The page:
young volunteer

Throughout her childhood, Cassidy Richardson was interested in learning about different cultures and languages.  The more she learned, the more she felt drawn to help others while putting her growing understanding to work.  When Cassidy turned 18, she decided to get out of the comfort of her home and volunteer in the Cook Islands. In Part 1 of Cassidy’s story, she explains what motivated her to become a youth volunteer – and how she chose the Cook Islands as her first adventure in service with Global Volunteers.

What inspired you to travel halfway around the world to volunteer?

Toward the end of my senior year in high school, I decided to take a gap year instead of going straight to university. Prior to the start of my gap year, I wrote down goals and thoughts for myself to achieve during this year. One of my big goals was to participate in a service activity, either local or international. When I came across Global Volunteers, I knew it was the perfect opportunity to experience something new while also pursuing my interest in service and international studies. I knew that I was ready to become a youth volunteer.

Why did you choose to serve with Global Volunteers over other options?

The first thing that caught my eye with Global Volunteers was the wide array of volunteer opportunities all over the world. I also appreciated how detailed each and every one of the programs are. I learned that Global Volunteers has a great reputation, and I was excited to be a part of such an authentic and life-changing experience. Before leaving for the Cook Islands, I was provided with information on the country and teaching conversational English which was very helpful. Moreover Global Volunteers is happy to accommodate people of all ages and address the goals and needs of a youth volunteer like me. Lastly, I really liked how my service goals aligned with the Global Volunteers’ philosophy of service. 

“The younger you start to volunteer, the better. In my opinion, service should be a priority for everyone – as it teaches you so much, not only about others, but yourself as well.” ~Cassidy Richardson

young volunteer

Cassidy enjoys her status as a youth volunteers teaching students in Takitumu School, Cook Islands.

What did you learn from local people in Rarotonga?

I noticed during my stay in Rarotonga that the local people are very dedicated to their community, and that their daily lifestyle is much different than in the United States. Unlike a majority of places, there is a lack of mass technology in the Cook Islands. While there, I really appreciated how present, purposeful and communicative people were. Now that I’m back home, I want to get more involved in my own community and share some of the aspects I’ve learned and observed while abroad in Rarotonga. As a young volunteer abroad you get the opportunity to experience and observe, another culture, another way of life, reflect upon it and, when you finally you return home you have the passion, energy and will to keep making a difference and share your story with the people.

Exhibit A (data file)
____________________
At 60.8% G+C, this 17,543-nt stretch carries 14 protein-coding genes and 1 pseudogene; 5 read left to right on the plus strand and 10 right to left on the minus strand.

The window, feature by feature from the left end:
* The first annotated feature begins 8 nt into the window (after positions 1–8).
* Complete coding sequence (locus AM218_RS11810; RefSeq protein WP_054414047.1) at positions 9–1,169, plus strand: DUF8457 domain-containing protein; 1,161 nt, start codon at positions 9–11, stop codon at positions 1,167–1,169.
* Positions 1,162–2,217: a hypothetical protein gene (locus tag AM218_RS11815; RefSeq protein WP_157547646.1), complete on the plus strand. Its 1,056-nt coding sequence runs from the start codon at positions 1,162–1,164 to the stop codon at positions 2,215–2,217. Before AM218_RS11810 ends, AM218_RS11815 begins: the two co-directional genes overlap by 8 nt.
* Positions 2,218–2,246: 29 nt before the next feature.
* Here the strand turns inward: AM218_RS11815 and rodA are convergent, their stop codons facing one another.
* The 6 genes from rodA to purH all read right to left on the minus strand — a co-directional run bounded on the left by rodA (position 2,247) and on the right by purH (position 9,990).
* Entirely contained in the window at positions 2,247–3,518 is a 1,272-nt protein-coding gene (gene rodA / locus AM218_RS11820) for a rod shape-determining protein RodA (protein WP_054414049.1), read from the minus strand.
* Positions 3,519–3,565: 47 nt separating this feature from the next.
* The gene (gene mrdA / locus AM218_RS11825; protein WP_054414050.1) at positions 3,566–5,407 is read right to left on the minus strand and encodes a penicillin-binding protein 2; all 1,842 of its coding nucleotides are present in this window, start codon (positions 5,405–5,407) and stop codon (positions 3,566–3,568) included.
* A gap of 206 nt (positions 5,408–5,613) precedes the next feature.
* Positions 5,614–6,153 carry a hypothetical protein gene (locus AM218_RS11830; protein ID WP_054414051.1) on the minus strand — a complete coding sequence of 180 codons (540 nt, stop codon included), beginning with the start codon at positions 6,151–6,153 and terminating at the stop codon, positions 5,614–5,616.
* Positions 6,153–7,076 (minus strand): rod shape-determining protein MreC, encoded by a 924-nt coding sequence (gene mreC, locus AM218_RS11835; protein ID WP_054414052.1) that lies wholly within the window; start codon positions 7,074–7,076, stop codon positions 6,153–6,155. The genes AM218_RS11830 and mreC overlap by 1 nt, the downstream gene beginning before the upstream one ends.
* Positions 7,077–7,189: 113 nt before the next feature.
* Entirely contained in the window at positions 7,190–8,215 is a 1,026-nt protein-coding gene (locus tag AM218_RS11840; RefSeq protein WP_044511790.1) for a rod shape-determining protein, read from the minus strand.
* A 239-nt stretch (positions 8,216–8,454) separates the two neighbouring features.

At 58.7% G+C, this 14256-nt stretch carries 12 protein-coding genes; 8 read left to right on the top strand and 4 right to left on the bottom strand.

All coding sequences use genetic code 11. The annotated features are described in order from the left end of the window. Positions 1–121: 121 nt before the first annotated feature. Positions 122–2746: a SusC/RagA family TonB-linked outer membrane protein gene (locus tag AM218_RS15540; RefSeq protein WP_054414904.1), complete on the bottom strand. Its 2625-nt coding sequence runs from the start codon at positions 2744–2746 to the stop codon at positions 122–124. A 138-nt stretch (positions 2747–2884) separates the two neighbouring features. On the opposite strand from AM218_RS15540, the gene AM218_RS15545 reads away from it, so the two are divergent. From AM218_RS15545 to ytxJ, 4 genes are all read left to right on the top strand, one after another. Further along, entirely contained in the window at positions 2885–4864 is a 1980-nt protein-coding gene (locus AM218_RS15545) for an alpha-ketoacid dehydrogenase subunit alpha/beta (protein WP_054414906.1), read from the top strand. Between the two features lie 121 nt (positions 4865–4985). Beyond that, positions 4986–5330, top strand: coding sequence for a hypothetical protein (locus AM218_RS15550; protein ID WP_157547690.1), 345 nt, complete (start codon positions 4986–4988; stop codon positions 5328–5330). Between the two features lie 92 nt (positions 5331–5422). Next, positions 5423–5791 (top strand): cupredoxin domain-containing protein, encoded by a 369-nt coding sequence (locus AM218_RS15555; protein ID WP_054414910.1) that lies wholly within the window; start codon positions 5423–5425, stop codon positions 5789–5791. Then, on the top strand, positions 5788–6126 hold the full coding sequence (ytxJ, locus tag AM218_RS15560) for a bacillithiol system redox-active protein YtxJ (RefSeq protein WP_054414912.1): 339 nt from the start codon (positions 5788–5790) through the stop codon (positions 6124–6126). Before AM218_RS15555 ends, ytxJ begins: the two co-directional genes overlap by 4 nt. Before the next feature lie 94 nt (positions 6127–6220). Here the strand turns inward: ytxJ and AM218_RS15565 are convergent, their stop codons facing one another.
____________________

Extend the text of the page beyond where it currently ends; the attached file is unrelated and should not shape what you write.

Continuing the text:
How do you think this experience has impacted your life as you approach adulthood?

I believe that this experience will lead me to be more open to new experiences and try new things in general. This service trip has opened my eyes to global problems that are taken for granted in the United States such as education and clean water. I’ve become more self – aware and I’ve increased my global awareness too. In many ways, I exposed myself to a different environment, an environment that faces different issues compared to the ones that we do back home. Becoming a young volunteer has inspired me to pursue the path of International Studies at University so that I can become more educated on adversity in various countries and hopefully volunteer abroad more!

young volunteer

Advantages of a youth volunteer:  Building connections with students in the Cook Islands.

What surprised you on your service program in the Cook Islands?

The biggest surprise has to be the friendliness and openness of the local people in the Cook Islands. The majority of the people there are willing to help you, and I never felt uncomfortable or unsure of myself. In fact, I was surprised at how easy I fell into the Cook Island lifestyle and was able to pick up the language and mannerisms.

Did you feel safe while traveling alone as a youth volunteer?

Traveling solo can be fun (and sometimes stressful); however, there is a level of awareness you need to have. I have had no problems to date with solo travel, but I try to eliminate any possible problems by staying present in my surroundings and keeping my family updated on my whereabouts. Depending on where I’m going, I also like to learn a little bit of the local language prior to arriving so that I can have basic communication in case of an emergency. Being prepared as in any situation helps you stay safe, even while traveling alone.

What advice do you have for other youth volunteers about traveling abroad?

I believe that service can show you the limitless impact you can have. I also think it’s easier to make connections and prompt global/communal understanding when you are younger and have somewhat of a fresher view on life and people. The younger you start to volunteer, the better. In my opinion, service should be a priority for everyone – as it teaches you so much, not only about others, but yourself as well.  Exploring the world can teach you so many things if you just do it!

Read Part 2 of Cassidy’s reflection:  Three Reasons to Volunteer as a Youth

Is making an impact internationally on your bucket list? Global Volunteers enables people of all ages to fulfill their volunteer goals through worldwide programs. Learn more about how you can make a difference in the Cook Islands. Or Chat Online with a Volunteer Coordinator to get started today! 

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